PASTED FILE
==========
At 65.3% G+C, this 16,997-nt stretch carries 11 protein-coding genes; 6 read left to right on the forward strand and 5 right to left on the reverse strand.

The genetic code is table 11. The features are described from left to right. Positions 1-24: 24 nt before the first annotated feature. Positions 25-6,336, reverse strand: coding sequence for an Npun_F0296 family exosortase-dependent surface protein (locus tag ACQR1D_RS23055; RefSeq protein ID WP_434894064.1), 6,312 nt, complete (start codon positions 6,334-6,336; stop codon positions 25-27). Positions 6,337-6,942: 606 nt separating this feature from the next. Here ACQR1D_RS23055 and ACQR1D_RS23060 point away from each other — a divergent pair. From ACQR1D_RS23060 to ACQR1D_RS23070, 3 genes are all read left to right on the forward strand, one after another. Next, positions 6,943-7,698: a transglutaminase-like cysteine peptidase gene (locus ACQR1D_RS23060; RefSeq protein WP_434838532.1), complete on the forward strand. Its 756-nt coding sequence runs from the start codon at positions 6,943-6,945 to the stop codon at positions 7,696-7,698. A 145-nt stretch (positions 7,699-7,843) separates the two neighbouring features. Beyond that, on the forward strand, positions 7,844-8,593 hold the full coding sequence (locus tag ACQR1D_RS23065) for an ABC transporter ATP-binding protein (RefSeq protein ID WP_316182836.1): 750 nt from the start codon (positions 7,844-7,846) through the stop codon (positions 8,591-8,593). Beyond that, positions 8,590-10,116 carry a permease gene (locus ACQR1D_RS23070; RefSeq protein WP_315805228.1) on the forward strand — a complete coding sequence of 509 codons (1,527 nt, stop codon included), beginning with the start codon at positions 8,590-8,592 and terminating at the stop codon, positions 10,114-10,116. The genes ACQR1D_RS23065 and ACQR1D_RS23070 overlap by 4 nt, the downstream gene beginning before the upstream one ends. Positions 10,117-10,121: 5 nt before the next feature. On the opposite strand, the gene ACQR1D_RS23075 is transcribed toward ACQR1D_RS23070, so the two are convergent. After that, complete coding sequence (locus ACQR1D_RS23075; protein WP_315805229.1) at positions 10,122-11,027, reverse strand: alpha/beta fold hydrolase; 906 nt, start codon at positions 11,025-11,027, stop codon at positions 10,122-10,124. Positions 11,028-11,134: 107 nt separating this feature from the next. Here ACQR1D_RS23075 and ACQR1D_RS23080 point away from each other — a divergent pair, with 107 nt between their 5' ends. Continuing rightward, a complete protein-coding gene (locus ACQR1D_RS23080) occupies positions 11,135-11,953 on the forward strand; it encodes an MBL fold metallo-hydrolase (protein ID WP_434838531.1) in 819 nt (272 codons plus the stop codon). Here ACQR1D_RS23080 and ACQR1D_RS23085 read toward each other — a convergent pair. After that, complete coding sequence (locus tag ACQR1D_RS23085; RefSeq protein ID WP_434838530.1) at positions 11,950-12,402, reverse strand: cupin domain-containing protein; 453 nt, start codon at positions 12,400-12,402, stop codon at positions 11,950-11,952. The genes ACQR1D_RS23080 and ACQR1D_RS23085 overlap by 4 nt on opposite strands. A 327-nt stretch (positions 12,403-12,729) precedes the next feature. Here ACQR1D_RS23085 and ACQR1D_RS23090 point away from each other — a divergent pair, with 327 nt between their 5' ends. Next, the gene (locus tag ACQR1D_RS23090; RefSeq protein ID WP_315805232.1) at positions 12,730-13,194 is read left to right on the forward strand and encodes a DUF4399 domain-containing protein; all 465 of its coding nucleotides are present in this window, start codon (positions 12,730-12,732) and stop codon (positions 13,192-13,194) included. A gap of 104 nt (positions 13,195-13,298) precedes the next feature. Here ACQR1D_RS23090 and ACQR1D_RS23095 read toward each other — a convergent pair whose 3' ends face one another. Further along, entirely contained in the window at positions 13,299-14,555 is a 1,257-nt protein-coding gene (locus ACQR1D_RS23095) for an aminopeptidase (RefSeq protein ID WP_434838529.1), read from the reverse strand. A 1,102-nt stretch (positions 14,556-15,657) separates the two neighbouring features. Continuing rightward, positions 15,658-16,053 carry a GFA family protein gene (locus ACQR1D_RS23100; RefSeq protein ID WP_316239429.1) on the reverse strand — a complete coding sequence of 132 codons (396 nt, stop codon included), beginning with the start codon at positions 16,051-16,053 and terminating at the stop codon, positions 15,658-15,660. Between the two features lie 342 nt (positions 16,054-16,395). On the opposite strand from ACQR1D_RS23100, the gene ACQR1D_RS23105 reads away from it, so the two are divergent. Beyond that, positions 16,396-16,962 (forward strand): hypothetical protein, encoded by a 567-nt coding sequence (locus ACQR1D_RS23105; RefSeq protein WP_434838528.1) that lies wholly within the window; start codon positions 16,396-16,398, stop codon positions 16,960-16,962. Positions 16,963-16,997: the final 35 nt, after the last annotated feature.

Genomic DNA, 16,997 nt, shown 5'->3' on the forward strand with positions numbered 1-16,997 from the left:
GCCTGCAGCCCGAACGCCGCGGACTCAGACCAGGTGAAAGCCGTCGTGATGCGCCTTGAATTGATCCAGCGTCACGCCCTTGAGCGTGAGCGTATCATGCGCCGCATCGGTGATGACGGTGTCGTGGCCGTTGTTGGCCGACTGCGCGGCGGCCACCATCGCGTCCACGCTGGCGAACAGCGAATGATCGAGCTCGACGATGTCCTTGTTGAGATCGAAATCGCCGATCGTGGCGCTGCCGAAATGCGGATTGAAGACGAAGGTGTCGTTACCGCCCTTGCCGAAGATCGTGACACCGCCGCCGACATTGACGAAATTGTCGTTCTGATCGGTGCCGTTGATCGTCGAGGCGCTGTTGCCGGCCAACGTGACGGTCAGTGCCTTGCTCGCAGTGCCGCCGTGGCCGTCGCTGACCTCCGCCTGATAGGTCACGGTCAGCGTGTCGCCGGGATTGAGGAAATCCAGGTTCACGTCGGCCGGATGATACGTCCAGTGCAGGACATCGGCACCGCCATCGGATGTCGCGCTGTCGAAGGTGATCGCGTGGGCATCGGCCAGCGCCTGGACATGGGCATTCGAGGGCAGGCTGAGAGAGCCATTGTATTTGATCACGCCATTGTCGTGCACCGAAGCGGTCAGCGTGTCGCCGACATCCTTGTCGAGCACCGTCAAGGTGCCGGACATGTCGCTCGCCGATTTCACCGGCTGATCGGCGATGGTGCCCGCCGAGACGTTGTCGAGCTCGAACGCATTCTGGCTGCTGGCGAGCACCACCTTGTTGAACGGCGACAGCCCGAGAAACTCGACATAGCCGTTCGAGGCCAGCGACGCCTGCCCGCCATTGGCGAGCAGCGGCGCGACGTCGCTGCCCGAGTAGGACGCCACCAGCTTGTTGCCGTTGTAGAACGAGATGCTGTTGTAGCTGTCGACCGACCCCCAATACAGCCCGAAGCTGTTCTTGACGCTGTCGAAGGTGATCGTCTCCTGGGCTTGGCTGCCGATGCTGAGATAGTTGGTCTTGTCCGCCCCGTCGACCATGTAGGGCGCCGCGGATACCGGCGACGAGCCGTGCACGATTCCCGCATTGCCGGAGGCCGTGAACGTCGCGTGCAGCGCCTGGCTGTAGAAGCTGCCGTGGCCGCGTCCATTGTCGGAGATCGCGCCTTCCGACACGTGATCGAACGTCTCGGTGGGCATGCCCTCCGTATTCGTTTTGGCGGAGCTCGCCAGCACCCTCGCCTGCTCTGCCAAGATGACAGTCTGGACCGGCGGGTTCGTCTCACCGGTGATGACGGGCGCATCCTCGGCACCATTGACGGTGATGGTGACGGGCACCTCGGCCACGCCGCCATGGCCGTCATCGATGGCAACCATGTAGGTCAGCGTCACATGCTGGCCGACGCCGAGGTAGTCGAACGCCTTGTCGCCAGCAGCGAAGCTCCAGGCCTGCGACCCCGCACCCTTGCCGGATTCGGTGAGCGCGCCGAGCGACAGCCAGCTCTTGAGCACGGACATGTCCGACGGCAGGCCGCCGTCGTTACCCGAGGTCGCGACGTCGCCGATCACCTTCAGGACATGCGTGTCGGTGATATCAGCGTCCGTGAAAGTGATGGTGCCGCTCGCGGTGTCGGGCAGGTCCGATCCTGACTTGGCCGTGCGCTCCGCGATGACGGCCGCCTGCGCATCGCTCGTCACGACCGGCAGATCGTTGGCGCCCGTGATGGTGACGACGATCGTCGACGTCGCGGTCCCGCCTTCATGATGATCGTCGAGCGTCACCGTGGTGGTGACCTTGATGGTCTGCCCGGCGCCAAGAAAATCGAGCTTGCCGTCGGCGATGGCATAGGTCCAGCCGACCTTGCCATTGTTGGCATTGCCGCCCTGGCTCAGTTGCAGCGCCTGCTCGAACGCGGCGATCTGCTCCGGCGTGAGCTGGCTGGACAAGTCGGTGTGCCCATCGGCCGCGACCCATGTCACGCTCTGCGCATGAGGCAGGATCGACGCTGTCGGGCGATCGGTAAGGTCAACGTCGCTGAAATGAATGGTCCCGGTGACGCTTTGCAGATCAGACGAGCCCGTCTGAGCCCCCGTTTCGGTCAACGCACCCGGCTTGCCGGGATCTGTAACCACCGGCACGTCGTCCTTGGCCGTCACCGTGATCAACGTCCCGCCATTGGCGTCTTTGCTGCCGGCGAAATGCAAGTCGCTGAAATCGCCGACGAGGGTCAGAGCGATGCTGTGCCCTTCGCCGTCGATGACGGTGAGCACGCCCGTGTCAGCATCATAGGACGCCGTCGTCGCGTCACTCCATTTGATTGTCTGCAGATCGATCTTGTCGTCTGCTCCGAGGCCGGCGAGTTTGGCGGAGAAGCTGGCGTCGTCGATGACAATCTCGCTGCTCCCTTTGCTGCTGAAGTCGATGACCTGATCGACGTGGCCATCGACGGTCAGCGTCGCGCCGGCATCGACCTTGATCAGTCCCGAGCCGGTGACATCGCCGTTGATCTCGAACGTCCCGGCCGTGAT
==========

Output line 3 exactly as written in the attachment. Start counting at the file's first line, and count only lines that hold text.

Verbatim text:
Genomic DNA, 16,997 nt, shown 5'->3' on the forward strand with positions numbered 1-16,997 from the left: